Tuesday, February 26, 2013

How to configure MySQL server in linux and connect from remote server?

I recently required to connect to start the MySQL server and connect it from another client machine remotely. It wasn't too easy as I expected and I came across couple of issues during this, and I thought of blog it as it'll be useful to for someone else also. :)

These are steps I followed during this.

  • Install the MySQL server.
                sudo apt-get install mysql-server

  • Connect to MySQL server with 
                mysql --user=root --password=root

  • Did ifconfig from my machine to find out my ip-address.
  • And then used that ip address to connect to the MySQL server
               mysql --host=x.x.x.x --user=root --password=root

         Then I got the below error.
               ERROR 2003 (HY000): Can't connect to MySQL server on 'x.x.x.x' (111)

  • The above error comes because of the bind-address of my sql server. In my.cnf file the bind-address of the my sql server has been mentioned and when the my sql server start up it'll bind to that address. By default the address in which is the loop back address, and we can't connect via this address from another machine remotely.  The address you specify in bind tells mysql where to listen. is a special address, which means "bind to every available network".
           Go to /etc/mysql/my.cnf  and change the bind address to
  • Then again when i tried to connect using the same command remotely I encountered the below error.
          "ERROR 1130 (HY000): Host 'hostname' is not allowed to connect to this MySQL server".

  • After a bit of research, the fix in my case was to "GRANT" user root to connect to MySQL on any hosts. By default, user "root" was only allowed to connect to localhost and hosts of MySQL. 

            #GRANT ALL PRIVILEGES ON *.* TO 'root'@'%' IDENTIFIED BY '<roots-password>' WITH GRANT OPTION;
After all the configuration above I could connect MySQL server remotely.:-)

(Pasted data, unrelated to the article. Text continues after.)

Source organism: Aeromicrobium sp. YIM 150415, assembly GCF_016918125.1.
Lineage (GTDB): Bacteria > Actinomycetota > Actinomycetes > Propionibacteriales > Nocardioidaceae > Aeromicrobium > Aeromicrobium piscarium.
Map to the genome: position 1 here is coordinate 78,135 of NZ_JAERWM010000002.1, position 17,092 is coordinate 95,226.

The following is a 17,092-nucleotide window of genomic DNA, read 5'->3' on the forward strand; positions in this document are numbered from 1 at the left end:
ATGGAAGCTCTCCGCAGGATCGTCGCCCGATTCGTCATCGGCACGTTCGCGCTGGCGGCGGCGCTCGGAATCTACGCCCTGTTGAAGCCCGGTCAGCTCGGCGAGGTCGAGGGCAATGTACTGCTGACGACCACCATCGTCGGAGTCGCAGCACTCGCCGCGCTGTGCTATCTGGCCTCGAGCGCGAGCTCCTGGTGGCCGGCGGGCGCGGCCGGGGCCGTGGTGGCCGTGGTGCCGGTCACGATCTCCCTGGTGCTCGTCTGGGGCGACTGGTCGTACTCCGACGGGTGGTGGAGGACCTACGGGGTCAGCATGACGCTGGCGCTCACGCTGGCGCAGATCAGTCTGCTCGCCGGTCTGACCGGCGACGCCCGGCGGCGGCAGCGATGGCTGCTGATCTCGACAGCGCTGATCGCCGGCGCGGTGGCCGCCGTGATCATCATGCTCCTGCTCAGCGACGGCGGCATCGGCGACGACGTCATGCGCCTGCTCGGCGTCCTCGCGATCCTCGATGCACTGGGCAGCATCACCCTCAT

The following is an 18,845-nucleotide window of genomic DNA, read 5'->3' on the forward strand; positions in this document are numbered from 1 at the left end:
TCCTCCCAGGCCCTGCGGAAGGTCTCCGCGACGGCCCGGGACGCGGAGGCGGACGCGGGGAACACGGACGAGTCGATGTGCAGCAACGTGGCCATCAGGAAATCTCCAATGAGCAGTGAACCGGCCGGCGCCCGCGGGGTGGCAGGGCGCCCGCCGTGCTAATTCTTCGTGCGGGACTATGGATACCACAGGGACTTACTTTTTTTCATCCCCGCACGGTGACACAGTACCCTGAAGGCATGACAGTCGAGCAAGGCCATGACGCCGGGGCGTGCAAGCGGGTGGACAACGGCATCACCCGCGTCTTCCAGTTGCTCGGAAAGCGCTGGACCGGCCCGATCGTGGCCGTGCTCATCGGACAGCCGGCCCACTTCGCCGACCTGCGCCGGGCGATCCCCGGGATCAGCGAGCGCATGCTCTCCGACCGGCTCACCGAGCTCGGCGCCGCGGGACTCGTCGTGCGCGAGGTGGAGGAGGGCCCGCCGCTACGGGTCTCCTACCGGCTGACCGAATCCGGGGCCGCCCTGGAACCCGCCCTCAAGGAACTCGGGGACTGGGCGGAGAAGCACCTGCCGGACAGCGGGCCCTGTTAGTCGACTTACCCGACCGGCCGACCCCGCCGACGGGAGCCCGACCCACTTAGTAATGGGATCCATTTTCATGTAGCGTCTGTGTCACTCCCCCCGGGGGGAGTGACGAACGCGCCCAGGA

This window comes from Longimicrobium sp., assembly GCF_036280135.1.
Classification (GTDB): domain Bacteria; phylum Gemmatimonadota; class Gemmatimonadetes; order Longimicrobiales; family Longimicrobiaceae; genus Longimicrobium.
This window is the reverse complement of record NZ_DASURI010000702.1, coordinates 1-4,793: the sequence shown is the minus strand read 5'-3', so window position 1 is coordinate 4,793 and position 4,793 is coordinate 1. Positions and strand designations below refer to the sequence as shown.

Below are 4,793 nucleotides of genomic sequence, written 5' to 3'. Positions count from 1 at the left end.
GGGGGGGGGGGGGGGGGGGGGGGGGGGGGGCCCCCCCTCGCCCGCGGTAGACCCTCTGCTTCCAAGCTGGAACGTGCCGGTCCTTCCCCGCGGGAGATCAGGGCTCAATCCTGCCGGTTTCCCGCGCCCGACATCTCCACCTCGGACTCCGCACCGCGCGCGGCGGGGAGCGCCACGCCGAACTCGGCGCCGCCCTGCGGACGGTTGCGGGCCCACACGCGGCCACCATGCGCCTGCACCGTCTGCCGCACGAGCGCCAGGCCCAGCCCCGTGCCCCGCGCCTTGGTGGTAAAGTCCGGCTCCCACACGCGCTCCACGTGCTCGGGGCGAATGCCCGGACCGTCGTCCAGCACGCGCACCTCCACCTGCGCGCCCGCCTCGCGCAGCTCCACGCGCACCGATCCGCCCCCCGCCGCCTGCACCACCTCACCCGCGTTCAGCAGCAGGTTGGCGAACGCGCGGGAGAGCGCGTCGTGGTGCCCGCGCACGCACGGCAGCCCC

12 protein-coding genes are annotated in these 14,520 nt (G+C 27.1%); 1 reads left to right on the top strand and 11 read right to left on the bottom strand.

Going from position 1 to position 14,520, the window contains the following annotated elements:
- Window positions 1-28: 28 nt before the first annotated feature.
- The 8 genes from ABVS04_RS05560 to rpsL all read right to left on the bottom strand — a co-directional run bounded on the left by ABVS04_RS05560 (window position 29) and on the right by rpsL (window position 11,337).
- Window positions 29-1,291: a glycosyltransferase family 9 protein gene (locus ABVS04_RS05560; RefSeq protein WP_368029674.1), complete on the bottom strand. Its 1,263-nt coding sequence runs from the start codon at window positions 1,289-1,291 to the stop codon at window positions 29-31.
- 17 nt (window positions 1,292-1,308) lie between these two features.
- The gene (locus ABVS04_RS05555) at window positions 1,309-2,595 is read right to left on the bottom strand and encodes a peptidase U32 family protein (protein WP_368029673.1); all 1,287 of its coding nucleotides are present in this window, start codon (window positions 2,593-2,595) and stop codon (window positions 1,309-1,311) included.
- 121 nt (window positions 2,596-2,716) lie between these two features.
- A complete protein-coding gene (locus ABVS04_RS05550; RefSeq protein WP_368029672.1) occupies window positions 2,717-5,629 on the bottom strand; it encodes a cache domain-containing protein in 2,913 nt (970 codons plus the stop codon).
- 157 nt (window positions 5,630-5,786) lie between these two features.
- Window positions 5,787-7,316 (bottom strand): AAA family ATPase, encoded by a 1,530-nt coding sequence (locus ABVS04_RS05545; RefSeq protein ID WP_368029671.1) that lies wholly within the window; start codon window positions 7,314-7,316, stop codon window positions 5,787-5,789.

Some useful tips:
- Start the my sql server ---> sudo service mysql start
- Stop the my sql server ---> sudo service mysql stop

Thursday, February 14, 2013

Load Balancing Data Publishers and Sending Events to Multiple Receivers

WSO2 BAM/CEP has hight performance thrift based event receiving model, which basically receives the events via TCP. Even though thrift is high performance receiving protocol, load balancing the thrift events is problematic as you need tcp based load balancer rather http based load balancer. Therefore in WSO2 we have added support to have load balancing between Data bridge receivers (ie, WSO2 BAM servers, CEP servers) from the client side, by sending the events in a round robin manner to BAM servers, such that load of events will be balanced between them.

For this we have added a Wrapper class called LoadBalancingDataPublisher, which uses the AsyncDataPublisher in it. It not only load balances the events between the set of servers and also can send same events to some servers. All the capabilities of using the LoadBalancingDataPublisher is provided in BAM 2.2.0 documentation here, which explains the use cases of using the load balancing data publisher.

This provides more fail over handling also with load balancing, which can detect the node failure and stop further publishing for the dead node and it also recognozes the node startup and it starts load balancing the events from that instance.

I'll provide a more detailed description about using LoadDataPublisher to publish events to BAM/CEP in next article.